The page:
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Old Mar 10th 2010, 05:10 PM
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Default Insomnia

I wasn't sure where to put this so feel free to move it if needed. Does anybody else here have trouble with insomnia? I have had it all of my life. I can even remember being a child and occasionally having completely sleepless nights. I'm current taking Trazodone which is an old anti-depressant which also helps with sleeplessness and isn't as strong as the more popular drugs like Lunesta or Ambien. It works most of the time but whenever I have a lot on my mind it isn't always enough. I just started a new job and haven't slept well these past few weeks. I'm trying to exercise more but I'm wondering if any of you have any other suggestions.
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Old Mar 10th 2010, 05:19 PM
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Default Re: Insomnia

I don't have and never have had any trouble sleeping.

Anyway, one oddball solution that I have found working for other people is the old north-south bed configuration. Apparently putting your bed east-west can disturb lots of people and cause them to suffer 'sleeplessness'. This obviously isn't the solution to all sleepless problems, but it apparently is a solution to some of them.

Apparently this has something to do with the earth's magnetic field and the human body's own magnetic field.

I don't presume to understand this, but I do know it can solve some problems for some people.
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Old Mar 10th 2010, 07:19 PM
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Default Re: Insomnia

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Originally Posted by Michael View Post
I don't have and never have had any trouble sleeping.

Anyway, one oddball solution that I have found working for other people is the old north-south bed configuration. Apparently putting your bed east-west can disturb lots of people and cause them to suffer 'sleeplessness'. This obviously isn't the solution to all sleepless problems, but it apparently is a solution to some of them.

Apparently this has something to do with the earth's magnetic field and the human body's own magnetic field.

I don't presume to understand this, but I do know it can solve some problems for some people.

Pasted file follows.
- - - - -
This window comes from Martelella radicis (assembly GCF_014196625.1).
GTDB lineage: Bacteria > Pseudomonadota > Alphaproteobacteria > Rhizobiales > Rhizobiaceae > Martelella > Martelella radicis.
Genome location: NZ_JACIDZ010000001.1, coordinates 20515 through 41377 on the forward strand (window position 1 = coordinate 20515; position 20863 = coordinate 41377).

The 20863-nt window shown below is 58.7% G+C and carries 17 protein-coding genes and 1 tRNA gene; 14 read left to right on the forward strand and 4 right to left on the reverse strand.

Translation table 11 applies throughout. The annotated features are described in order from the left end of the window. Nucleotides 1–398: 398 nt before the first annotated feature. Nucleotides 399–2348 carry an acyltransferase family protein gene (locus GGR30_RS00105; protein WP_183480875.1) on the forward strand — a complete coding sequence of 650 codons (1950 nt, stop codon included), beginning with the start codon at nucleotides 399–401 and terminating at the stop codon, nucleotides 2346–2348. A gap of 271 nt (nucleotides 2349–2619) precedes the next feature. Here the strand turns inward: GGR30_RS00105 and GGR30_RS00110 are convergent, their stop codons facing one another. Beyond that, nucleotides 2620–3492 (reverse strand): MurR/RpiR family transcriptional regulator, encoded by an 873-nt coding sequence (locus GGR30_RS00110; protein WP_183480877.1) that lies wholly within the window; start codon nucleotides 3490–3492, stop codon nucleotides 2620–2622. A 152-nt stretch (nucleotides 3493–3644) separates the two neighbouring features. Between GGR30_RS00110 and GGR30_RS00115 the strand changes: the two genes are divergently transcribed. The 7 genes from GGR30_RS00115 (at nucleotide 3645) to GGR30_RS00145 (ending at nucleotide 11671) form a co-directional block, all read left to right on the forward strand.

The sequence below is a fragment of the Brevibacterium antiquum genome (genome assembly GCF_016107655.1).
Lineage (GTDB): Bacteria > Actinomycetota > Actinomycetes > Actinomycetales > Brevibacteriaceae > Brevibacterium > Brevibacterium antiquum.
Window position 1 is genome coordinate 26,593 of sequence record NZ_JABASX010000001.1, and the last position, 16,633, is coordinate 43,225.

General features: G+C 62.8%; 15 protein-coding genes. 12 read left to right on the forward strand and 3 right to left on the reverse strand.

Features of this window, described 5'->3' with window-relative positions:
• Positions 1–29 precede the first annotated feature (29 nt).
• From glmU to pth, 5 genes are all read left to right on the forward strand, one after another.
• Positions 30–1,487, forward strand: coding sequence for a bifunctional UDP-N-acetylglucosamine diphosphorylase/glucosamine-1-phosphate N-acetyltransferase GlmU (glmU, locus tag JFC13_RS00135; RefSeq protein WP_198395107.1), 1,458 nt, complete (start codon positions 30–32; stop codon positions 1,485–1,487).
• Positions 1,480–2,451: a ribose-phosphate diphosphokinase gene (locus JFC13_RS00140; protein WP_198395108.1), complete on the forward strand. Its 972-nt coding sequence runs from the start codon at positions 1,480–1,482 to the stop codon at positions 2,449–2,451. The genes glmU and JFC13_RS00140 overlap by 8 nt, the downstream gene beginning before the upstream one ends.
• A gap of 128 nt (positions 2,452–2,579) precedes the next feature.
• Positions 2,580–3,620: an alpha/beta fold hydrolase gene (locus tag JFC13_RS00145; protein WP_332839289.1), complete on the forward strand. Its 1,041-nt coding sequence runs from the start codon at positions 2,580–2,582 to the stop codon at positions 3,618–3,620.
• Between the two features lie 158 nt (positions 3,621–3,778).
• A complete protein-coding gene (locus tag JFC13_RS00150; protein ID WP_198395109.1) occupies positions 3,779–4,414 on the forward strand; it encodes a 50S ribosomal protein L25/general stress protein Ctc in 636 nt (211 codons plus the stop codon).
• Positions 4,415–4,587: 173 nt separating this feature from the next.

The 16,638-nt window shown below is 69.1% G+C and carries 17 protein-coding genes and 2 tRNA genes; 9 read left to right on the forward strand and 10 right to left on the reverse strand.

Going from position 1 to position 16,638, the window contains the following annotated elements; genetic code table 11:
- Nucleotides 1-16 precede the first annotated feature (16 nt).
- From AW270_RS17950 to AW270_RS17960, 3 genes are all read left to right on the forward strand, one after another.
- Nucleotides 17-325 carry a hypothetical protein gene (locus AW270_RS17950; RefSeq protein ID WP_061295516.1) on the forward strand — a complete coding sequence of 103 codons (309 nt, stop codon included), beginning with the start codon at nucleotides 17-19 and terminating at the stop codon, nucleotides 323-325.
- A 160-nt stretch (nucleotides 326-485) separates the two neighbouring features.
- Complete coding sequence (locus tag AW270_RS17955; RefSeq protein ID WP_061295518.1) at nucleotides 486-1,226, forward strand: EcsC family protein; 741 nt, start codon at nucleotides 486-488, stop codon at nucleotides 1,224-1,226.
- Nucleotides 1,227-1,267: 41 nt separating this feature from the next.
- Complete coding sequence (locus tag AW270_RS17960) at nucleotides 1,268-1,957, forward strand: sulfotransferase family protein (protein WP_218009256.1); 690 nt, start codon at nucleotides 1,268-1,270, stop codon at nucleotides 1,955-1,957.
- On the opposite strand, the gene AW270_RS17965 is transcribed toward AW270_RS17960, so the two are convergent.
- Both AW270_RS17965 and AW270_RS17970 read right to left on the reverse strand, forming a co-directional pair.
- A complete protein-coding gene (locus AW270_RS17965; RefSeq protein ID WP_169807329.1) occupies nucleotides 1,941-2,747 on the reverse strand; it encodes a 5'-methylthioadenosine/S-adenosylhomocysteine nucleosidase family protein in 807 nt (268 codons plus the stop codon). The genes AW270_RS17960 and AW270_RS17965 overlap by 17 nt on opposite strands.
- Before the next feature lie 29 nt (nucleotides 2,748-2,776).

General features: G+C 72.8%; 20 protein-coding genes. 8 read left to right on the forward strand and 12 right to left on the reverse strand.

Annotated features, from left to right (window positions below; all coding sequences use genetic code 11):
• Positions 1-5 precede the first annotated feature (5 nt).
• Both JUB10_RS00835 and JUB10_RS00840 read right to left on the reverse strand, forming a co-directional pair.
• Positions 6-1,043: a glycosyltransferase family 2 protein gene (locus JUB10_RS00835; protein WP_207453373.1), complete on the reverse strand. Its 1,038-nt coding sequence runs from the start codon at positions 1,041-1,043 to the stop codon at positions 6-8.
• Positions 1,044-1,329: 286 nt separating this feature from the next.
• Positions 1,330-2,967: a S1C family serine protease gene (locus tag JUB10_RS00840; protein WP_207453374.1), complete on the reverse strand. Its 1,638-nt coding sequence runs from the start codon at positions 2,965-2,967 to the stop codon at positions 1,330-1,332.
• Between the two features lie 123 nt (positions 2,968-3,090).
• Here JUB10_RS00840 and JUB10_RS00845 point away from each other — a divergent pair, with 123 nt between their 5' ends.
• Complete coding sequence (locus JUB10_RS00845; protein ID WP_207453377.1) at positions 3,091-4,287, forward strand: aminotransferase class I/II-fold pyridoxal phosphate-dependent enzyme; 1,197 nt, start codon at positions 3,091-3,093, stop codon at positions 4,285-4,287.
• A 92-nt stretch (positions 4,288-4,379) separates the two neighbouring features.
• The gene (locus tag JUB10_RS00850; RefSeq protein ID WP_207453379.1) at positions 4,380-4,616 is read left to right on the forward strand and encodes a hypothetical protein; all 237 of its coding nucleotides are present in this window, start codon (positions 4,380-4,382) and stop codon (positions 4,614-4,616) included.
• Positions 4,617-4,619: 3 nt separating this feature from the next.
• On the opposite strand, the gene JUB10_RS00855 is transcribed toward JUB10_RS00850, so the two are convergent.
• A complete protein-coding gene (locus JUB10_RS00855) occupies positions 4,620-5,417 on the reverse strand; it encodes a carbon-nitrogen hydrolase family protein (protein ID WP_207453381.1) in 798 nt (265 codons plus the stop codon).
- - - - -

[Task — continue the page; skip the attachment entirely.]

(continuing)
I've never heard that before. I'll look into it.
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Old Mar 10th 2010, 09:47 PM
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Default Re: Insomnia

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I've never heard that before. I'll look into it.
I only mention it because I heard about it a real long time ago, I've repeated it to a few people over the years and several have been VERY pleased with the result.

Like I said, not everyone at all, just a few cases, but if it works for you, that's what counts!

Though, given what you said about having it all your life, this obviously isn't a likely solution. This seems to work more for people who move into a new place and then find they are having sleep problems.

(speaking of which, I've heard that 'sleeping disorders' are hugely common - I've always been oblivious to the topic)
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Old Mar 10th 2010, 09:55 PM
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Default Re: Insomnia

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Originally Posted by partofme View Post
I wasn't sure where to put this so feel free to move it if needed. Does anybody else here have trouble with insomnia? I have had it all of my life. I can even remember being a child and occasionally having completely sleepless nights. I'm current taking Trazodone which is an old anti-depressant which also helps with sleeplessness and isn't as strong as the more popular drugs like Lunesta or Ambien. It works most of the time but whenever I have a lot on my mind it isn't always enough. I just started a new job and haven't slept well these past few weeks. I'm trying to exercise more but I'm wondering if any of you have any other suggestions.
A close friend (now dead) was a diagnosed night owl, which is a form of insomnia. The way he explained it to me was his body clock being different than mine. I just looked on the net and found a medical definition:

"Stanford's sleep doctors investigated 312 patients over a five year period, and noted that they fell into one of three major chronotypes; night owls (late night insomnia), morning larks (early morning insomnia) and intermediate insomniacs ( mid-sleep awakening). Chronotype refers to the sleep/wake center in our brains that regulates our sleep and wake behavior. Many of us have sleep problems because this 'body clock' isn't functioning properly."

http://www.talkaboutsleep.com/sleep-...night-owls.htm

An interesting article for purposes of the thread.